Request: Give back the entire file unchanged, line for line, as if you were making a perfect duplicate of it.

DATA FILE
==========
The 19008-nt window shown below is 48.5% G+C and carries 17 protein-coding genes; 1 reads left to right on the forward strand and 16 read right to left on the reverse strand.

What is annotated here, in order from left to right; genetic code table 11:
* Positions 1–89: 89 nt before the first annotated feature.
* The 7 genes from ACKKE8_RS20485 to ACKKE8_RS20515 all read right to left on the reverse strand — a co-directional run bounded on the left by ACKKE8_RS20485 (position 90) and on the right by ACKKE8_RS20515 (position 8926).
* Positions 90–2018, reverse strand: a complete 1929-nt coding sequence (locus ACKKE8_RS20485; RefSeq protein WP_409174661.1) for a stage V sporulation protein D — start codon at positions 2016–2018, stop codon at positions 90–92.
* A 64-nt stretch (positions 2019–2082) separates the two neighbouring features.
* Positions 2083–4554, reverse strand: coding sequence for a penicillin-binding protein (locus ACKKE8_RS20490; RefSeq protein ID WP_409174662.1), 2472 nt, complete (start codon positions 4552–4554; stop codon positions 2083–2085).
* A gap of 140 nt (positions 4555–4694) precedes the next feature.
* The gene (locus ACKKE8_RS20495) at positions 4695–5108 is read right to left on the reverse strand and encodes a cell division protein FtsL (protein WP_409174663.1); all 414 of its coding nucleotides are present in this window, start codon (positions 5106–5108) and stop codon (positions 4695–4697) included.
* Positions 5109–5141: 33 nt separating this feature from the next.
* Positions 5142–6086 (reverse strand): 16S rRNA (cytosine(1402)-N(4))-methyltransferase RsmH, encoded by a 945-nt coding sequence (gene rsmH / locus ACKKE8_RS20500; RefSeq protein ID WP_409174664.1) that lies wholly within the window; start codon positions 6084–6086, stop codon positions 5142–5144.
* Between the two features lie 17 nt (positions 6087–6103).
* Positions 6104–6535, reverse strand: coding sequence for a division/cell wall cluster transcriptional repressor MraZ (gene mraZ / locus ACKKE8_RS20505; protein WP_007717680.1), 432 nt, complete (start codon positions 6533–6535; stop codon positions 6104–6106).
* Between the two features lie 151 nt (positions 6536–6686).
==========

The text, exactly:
The 19008-nt window shown below is 48.5% G+C and carries 17 protein-coding genes; 1 reads left to right on the forward strand and 16 read right to left on the reverse strand.

What is annotated here, in order from left to right; genetic code table 11:
* Positions 1–89: 89 nt before the first annotated feature.
* The 7 genes from ACKKE8_RS20485 to ACKKE8_RS20515 all read right to left on the reverse strand — a co-directional run bounded on the left by ACKKE8_RS20485 (position 90) and on the right by ACKKE8_RS20515 (position 8926).
* Positions 90–2018, reverse strand: a complete 1929-nt coding sequence (locus ACKKE8_RS20485; RefSeq protein WP_409174661.1) for a stage V sporulation protein D — start codon at positions 2016–2018, stop codon at positions 90–92.
* A 64-nt stretch (positions 2019–2082) separates the two neighbouring features.
* Positions 2083–4554, reverse strand: coding sequence for a penicillin-binding protein (locus ACKKE8_RS20490; RefSeq protein ID WP_409174662.1), 2472 nt, complete (start codon positions 4552–4554; stop codon positions 2083–2085).
* A gap of 140 nt (positions 4555–4694) precedes the next feature.
* The gene (locus ACKKE8_RS20495) at positions 4695–5108 is read right to left on the reverse strand and encodes a cell division protein FtsL (protein WP_409174663.1); all 414 of its coding nucleotides are present in this window, start codon (positions 5106–5108) and stop codon (positions 4695–4697) included.
* Positions 5109–5141: 33 nt separating this feature from the next.
* Positions 5142–6086 (reverse strand): 16S rRNA (cytosine(1402)-N(4))-methyltransferase RsmH, encoded by a 945-nt coding sequence (gene rsmH / locus ACKKE8_RS20500; RefSeq protein ID WP_409174664.1) that lies wholly within the window; start codon positions 6084–6086, stop codon positions 5142–5144.
* Between the two features lie 17 nt (positions 6087–6103).
* Positions 6104–6535, reverse strand: coding sequence for a division/cell wall cluster transcriptional repressor MraZ (gene mraZ / locus ACKKE8_RS20505; protein WP_007717680.1), 432 nt, complete (start codon positions 6533–6535; stop codon positions 6104–6106).
* Between the two features lie 151 nt (positions 6536–6686).